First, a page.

I pulled this old book off the shelf the other day and came across an interesting section entitled "The Quality Determinants in Whiskey". There's no new information here but the elegance and succinctness of the presentation are admirable, and it's good to be so pleasantly reminded of some of the things discussed.
The book was published in 1953 and written by S. S. Fields. Although the discussion of Bottled in Bond is dated, it's a good example of how little has changed:
There are two popular beliefs concerning whiskey which are so firmly entrenched among the voters that they amount almost to national superstitions. And at the point of sale, they usually become hypnotic. One is the belief that age is synonymous with quality. The other is a belief that the magic words, Bottled in Bond, are a downright guarantee of it.
The first of these is analogous to the proposition that any fifty-year-old man is bound to be smarter than any thirty-year-old man. The second is comparable to the proposition that all lawyers are honest men. It just ain't necessarily so.
No amount of aging can make a first rate whiskey out of a second-rate distillate, and "Bottled in Bond" is not a guarantee of quality.
A first rate whiskey begins with the grain. The finest No. 1 top-grade grain costs a great deal more than the cheapest cereals from which whiskey can be and often is made, and the whiskies they make are even further apart. The second natural essential to first rate whiskey is the right kind of water. It was not geographic accident but geologic destiny that located our greatest distilleries where they are. They follow a narrow limestone mantle which runs along western Pennsylvania, cutting across to southern Indiana and Illinois, and dropping down into Kentucky and Tennessee. There is another limestone region in Maryland. Water from springs which pass up through deep layers of limestone rock is the best of all water for whiskey making. Water with iron in it, for instance, is ruinous.
Given the finest grain and the best water, we come now to the "Four Unknowns" in whiskey making--mashing, fermenting, distilling and barreling. Despite controls, and there are plenty of them in a good distillery, many things can go wrong in any one of these processes. Often two identical runs will produce surprisingly different results, Yet whiskey, like any other mass-market commodity, is closely figured on a cost and profit basis. The expense of scrapping or reprocessing or otherwise rectifying a renegade result may not be justified. So the off-standard renegade may be bulk sold to turn up under an unknown label. It may shout at you from a liquor store window in well modulated screams, "Old Grassroots, 6 Years Old, Bottled in Bond--Only 1 Case to a Customer!"--and it may be cookin' whiskey.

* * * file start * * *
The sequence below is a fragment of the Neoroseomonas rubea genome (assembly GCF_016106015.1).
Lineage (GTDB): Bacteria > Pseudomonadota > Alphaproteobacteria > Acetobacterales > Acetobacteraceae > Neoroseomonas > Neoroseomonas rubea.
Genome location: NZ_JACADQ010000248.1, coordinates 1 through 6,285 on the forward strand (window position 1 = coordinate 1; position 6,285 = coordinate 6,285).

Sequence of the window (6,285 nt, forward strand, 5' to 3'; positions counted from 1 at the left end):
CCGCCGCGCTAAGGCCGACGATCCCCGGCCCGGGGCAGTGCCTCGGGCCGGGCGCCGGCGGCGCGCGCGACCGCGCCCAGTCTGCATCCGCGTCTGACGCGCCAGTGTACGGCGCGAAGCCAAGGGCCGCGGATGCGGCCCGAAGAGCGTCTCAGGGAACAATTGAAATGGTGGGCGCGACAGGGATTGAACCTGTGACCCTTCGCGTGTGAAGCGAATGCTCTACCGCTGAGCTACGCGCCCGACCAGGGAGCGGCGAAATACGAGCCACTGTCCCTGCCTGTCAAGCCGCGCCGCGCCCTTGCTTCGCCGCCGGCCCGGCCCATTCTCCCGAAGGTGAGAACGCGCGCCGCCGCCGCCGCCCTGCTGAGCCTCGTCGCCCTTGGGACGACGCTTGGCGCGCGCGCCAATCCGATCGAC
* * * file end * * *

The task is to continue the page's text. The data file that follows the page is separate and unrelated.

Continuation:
Concerning that Bottled in Bond statement, the Treasury Department has this to say: "The Bottled in Bond stamp is no guarantee as to purity or quality of the spirits, and the government assumes no responsibility with respect to claims by dealers in this connection in advertising Bottled in Bond spirits."
In buying whiskey, then, there are really only two gauges of quality: The reputation of the manufacturer, and your own taste. Assuming that both of these are reliable, an age statement or a Bottled in Bond statement has meaning. So does everything else on the label.
But remember this: One of the most celebrated connoisseur's whiskies in America is neither Bottled in Bond nor is it more than four years old. It's made entirely from No. 1 grade corn, yet the process employed entitles it to be legally labeled simply "Whiskey." As the boys who make it say, "It's what happens to a whiskey before it's aged that counts." And it's what's in the bottle, not what's on it.
So the 64,000 dollar question is: What is the connoisseur's whiskey to which he refers?